In 1890, President Woodruff issued the Manifesto, which brought an end to the practice of polygamy. Following this declaration, polygamists received amnesty and church property, which had been held by the Federal Government, was returned to the Church. By 1893, the Salt Lake Temple was complete and ready for dedication.
The Union Pacific Railroad published a twenty-four page booklet announcing the event and advertising the routes to the valley. The Chicago Tribune described the temple as “ablaze with splendor.” Around 75,000 Mormons attended fifteen days of dedicatory services at which President Woodruff repeated a dedicatory prayer.
Members of Grace’s family gathered for this event. Her uncle John Bushman, who had traveled to Salt Lake from St. Joseph, recorded the events they witnessed:
All who attended the dedicatory services on the morning of April 6th, 1893 remember the impressiveness of the day. The sky was overcast and lowering, and shortly before the hour of beginning, a strong wind set in from the northwest. This wind was increased to a veritable hurricane, and throughout the morning session it seemed indeed, that the prince of the air was in full control. But the peace and security of the assembly was rendered the more impressive by contrast with the turmoil and storm without.
One week later, on 14 April 1893, Grace and Emanuel’s first child, Clarence Richard, was born. He was followed by Leo Ivan, born 4 December 1894; Ruby Grace, born 6 January 1898; Carl Jacob, born 18 March 1900; Roy Emanuel, born 23 September 1902; Elsie Gladys, born 3 October 1904; Lucille Beatrice, born 15 December 1906; and George Bushman, born 10 November 1908. All eight children were born in Salt Lake City.
The contrast of good and evil always seemed to be evident in Emanuel Lundquist’s life. In 1897, he decided to take a more active part in church affairs. On June 29, 1896, he was re-baptized by Elder John Cartwright in the Salt Lake Tabernacle and re-confirmed on July 2. He had been ordained to the office of a Priest in 1896 and was ordained to the office of Elder in 1897. They lived in the Twenty-First Ward (Ensign) in Salt Lake.
During the summer of 1901 Emanuel went to Fairview to build a new home for Grace’s sister, Sarah Fowles. This work allowed them to clear up most of the debt they had incurred when they built and moved into a new two-story home at 579 Fifth Avenue in Salt Lake. Grace’s mother, Charlotte Bushman, had died of pneumonia in Fairview November 1, 1899. Perhaps Grace and the children went along to visit Grandfather Jacob. Jacob would live another twenty years in Fairview. He enjoyed working in his garden and visits from family members. In her later years, Grace’s daughter Elsie would recall fun Union Pacific train rides to Fairview, where they would visit their country cousins and aunts Sarah Bushman, Ida Anderson, and Ella Barker The city cousins enjoyed watching butter being churned, cows being milked, riding horses, and having plenty of cream biscuits and berries to eat.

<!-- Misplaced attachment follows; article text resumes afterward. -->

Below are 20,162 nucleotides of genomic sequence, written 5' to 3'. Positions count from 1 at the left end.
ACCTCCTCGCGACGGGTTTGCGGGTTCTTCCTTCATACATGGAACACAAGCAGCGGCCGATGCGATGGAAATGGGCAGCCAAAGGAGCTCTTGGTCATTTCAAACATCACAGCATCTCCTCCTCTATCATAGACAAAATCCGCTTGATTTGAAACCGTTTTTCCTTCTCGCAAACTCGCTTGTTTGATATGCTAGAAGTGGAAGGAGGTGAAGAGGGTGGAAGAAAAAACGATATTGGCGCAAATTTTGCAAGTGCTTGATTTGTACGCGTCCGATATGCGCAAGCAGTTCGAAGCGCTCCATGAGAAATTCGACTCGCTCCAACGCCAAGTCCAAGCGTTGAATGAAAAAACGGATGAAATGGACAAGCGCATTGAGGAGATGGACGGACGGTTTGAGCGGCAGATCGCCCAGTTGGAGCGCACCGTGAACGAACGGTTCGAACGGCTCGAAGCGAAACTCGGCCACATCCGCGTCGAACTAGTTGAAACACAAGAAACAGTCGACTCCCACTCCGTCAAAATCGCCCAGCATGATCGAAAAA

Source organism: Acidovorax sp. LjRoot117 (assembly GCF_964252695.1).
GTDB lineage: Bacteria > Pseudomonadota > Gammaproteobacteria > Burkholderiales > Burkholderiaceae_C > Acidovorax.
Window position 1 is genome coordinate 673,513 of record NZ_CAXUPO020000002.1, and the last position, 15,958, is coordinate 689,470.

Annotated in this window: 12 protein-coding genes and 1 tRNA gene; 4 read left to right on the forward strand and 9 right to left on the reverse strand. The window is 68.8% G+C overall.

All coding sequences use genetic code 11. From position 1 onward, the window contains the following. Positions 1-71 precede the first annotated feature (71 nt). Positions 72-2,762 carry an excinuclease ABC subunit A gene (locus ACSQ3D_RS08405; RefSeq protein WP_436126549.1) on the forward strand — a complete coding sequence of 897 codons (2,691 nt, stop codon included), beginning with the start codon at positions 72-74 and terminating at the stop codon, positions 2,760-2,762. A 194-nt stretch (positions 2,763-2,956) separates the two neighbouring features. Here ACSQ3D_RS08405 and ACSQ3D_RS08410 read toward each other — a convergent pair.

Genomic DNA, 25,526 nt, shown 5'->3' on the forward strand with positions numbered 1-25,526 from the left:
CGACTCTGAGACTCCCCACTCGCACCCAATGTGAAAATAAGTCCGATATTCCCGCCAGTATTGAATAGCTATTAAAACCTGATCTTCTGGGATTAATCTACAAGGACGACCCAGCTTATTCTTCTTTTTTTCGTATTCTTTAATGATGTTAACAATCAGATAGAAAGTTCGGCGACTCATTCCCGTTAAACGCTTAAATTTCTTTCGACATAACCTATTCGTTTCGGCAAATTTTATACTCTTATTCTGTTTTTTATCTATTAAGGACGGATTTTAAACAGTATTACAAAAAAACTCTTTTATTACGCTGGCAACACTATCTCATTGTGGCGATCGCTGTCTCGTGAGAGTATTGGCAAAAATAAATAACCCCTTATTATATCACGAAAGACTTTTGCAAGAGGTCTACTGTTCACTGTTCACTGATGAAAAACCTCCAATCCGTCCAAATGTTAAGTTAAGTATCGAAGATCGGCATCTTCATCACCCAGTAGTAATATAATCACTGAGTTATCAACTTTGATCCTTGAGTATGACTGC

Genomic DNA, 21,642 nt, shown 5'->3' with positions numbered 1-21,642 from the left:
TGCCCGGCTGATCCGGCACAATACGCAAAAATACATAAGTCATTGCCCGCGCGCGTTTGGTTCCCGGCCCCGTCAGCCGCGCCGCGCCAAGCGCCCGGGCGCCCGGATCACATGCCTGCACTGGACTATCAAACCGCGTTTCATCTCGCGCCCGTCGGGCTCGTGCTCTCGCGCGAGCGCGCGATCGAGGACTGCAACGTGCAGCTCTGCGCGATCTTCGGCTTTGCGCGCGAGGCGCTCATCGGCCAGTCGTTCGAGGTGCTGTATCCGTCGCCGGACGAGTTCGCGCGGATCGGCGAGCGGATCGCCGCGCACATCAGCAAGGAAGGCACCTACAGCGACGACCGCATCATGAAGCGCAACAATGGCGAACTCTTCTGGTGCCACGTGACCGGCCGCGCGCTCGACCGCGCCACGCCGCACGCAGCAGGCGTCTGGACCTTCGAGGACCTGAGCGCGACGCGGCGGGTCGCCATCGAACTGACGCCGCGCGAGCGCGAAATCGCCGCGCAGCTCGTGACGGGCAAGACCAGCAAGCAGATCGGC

Early in 1902, Emanuel was called as a presiding teacher of the First Division of the Twenty-First Ward by Bishop Woolley. These years were filled with raising children, and improving their neighborhood grocery store. Elsie, described their home:
The store was on one side of the house with the grocery storeroom immediately behind it, and beyond that, the dining room. On the other side of the house was the parlor. Clear across the back of the home, behind both the storeroom and the living part of the home was the large kitchen with a pantry at one end and a big, black screen-in porch. Dad could lean back in his chair at the end of the table in the kitchen and see through the dining room and storeroom and tell who was coming into the store.
Upstairs over the store was an attic where Dad hung lines for clothes when it rained. It was in the attic that the boys worked on the new invention, the crystal set, which was the forerunner of the radio. Also upstairs was a large dorm for the boys. Carl, the artist, built himself a little studio beyond the dorm under the slanting of the roof. The girls and the parents had two nice bedrooms on the other side.
Elsie remembers their home as a happy place to be. Emanuel built a little cottage behind the house which they rented out. To the side of the cottage was a garden, lawn, fruit trees, berry bushes and the clothes lines. There was also a stable for the horse and buggy and chicken coops. Grace wanted her children to have a piano, so she raised chickens to save money. She loved her chickens and she had lots of them. The homemade incubators sat in the front of the big stove on the oven door in the dining room. With her egg earnings she was able to buy a beautiful upright player piano. (At the time of her death she had seven incubators of baby chicks in the house and 500 chickens in pens outside.)
The cellar held treasures for the store and for the family: big hams, round cheeses, bologna, salted cod fish, kippered herring, smoked salmon, small kegs of dill pickles, gunny sacks of potatoes, carrots, turnips, parsnips, onions, apples, oranges, and bottles of canned fruit from the garden. Milk and butter were kept in a large ice box. The ice man brought ice regularly in his horse-drawn truck. The kids always gathered around when he came, hoping to find chipped pieces of ice that would fall off. But perhaps the biggest treat was the penny candy in the store, a real temptation for the children!